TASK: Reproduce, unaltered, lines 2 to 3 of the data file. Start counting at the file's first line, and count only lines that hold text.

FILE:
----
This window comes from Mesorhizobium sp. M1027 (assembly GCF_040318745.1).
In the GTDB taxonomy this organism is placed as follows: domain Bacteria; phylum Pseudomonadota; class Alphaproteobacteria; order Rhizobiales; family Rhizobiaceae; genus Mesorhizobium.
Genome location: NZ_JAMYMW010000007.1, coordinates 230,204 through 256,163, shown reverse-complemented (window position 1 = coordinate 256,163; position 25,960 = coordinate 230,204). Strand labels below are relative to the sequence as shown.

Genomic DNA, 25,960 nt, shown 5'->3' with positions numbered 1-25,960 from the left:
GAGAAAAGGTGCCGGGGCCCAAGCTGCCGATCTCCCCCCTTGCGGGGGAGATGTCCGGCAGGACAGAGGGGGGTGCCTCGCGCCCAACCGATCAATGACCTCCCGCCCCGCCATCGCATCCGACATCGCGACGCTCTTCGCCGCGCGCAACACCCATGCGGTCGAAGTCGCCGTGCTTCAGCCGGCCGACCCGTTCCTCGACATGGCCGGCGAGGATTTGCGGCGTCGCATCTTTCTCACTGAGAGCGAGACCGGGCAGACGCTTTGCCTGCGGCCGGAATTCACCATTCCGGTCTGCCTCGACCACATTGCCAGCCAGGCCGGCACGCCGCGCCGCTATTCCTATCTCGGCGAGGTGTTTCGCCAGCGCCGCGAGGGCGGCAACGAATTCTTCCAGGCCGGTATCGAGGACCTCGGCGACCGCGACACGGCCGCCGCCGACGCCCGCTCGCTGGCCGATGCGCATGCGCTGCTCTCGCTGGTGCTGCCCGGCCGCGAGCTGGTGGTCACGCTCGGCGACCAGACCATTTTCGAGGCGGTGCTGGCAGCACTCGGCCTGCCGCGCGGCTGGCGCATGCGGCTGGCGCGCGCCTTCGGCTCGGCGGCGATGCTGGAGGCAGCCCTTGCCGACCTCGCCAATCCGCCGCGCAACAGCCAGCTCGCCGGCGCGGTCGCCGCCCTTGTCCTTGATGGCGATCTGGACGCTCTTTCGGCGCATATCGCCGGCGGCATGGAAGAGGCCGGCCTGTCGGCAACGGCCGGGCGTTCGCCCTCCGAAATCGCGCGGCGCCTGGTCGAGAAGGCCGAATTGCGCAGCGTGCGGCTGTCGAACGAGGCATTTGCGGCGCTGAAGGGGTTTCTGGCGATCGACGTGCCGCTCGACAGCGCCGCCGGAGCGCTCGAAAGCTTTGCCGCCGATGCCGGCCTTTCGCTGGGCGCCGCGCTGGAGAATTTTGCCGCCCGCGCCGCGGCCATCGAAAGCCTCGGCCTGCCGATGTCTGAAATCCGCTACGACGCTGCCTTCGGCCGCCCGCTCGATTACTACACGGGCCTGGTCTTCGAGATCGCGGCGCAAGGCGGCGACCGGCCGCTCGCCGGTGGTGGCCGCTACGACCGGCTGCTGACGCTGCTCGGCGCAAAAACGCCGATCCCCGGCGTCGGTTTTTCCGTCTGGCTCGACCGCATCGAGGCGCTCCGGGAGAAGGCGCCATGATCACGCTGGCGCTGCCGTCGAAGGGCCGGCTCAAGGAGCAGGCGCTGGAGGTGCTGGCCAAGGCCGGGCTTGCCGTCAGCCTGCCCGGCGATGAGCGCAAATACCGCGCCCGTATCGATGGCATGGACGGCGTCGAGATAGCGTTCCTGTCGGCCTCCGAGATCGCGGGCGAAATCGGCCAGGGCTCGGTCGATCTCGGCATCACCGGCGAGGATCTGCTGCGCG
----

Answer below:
In the GTDB taxonomy this organism is placed as follows: domain Bacteria; phylum Pseudomonadota; class Alphaproteobacteria; order Rhizobiales; family Rhizobiaceae; genus Mesorhizobium.
Genome location: NZ_JAMYMW010000007.1, coordinates 230,204 through 256,163, shown reverse-complemented (window position 1 = coordinate 256,163; position 25,960 = coordinate 230,204). Strand labels below are relative to the sequence as shown.